I greatly admire Union Music Store’s mission to bring their home-grown acts to the masses – a labour of love and angst warding off cynics like me, to be sure. Their three-band production,
A plaintive song about Chattanooga doesn’t mean you need to be intimately acquainted with the NC&StL railway, but it does mean you need to convince us you’ve smelled the rust and put a dusty penny down on those tracks.
It isn’t surprising that folk/Americana/banjo-banging is a growing genre; its diversion from whatever bondage theme tune Rihanna is ruining has been, for the most part, very welcome. This glut, shall we say, has the unintended consequence of bringing every strange stringed instrument out of the woodwork. In fact, you wouldn’t be allowed to call your music ‘Americana’ these days without plucking energetically at a banjo while bellowing on about lodging miles on the hagh-way.
This might be the biggest sigh-inducing issue with An Evening of Americana; they say that imitation is the sincerest form of flattery – but there is a disconnect here. A plaintive song about Chattanooga doesn’t mean you need to be intimately acquainted with the NC&StL railway, but it does mean you need to convince us you’ve smelled the rust and put a dusty penny down on those tracks. Lucas and King (Bo and Hayleigh, respectively) opened with a simple, sweet set of songs that, with some vocal and instrumental depth, would be delightful to listen to. Their lack of polish is both endearing and slightly incongruous with this rust and sawdust material – folk is nothing if not ballsy and delivers its message with authority - if you don’t believe the words, why should anyone else?
MC Jamie Freeman proclaimed Self-Help Group’s debut album as one of his favourites of the past year - so I dutifully heaped expectations on the quintet’s shoulders. Self-Help Group have created some complex and nice songs; they sang with the conviction the lyrics needed to be taken seriously, in the spirit in which they were written. But in the same way that I respect Billy Bragg while having no real connection to his music, I sat trying desperately to be absorbed by the songs – one of which sympathised with the death of the oldest living thing on the planet (something we killed immediately, of course). This dewy-eyed number unhelpfully brought to mind the ‘Stonehenge’ scene of This is Spinal Tap.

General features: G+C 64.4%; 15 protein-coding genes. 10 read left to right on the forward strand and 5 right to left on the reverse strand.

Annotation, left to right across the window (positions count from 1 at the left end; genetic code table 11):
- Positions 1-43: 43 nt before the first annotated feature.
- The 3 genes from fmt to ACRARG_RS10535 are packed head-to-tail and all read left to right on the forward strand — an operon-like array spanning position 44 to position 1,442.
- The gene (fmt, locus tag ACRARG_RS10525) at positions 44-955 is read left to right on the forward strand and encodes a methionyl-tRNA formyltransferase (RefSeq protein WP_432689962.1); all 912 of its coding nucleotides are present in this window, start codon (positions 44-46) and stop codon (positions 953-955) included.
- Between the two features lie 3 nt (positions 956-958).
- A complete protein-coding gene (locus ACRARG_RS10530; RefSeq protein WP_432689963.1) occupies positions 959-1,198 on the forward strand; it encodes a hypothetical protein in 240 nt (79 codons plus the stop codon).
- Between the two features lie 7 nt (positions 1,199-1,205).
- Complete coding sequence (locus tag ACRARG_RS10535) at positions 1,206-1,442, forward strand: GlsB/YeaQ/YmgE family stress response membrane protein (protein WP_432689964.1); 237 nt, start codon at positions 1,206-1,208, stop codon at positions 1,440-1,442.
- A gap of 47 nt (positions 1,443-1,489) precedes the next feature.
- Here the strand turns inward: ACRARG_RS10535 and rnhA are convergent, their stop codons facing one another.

Martha Tilston and the Scientists, the headliners, were equally accomplished if slightly more convincing performers; again, there seemed to be a plundering of mandolin and fiddle shops to complete the hairy line-up, but it was a nice full sound. I spent a lot of time ogling my fellow audience members, trying to gauge their reactions to the music, leaving as hollow as an Irish drum (a Bodhrán in case you’re wondering). Can Americana be effectively created by a band that’s not, er, American? Of course - the same way that The Civil Wars have no actual experience of a Confederate/Union bloodbath, but can still conjure up the close-harmonied, wearily nostalgic spirit of the South. But it’s clearly not an easy thing to do. Each group will probably have no issue finding a healthy fanbase despite me, and I sincerely hope that’s so.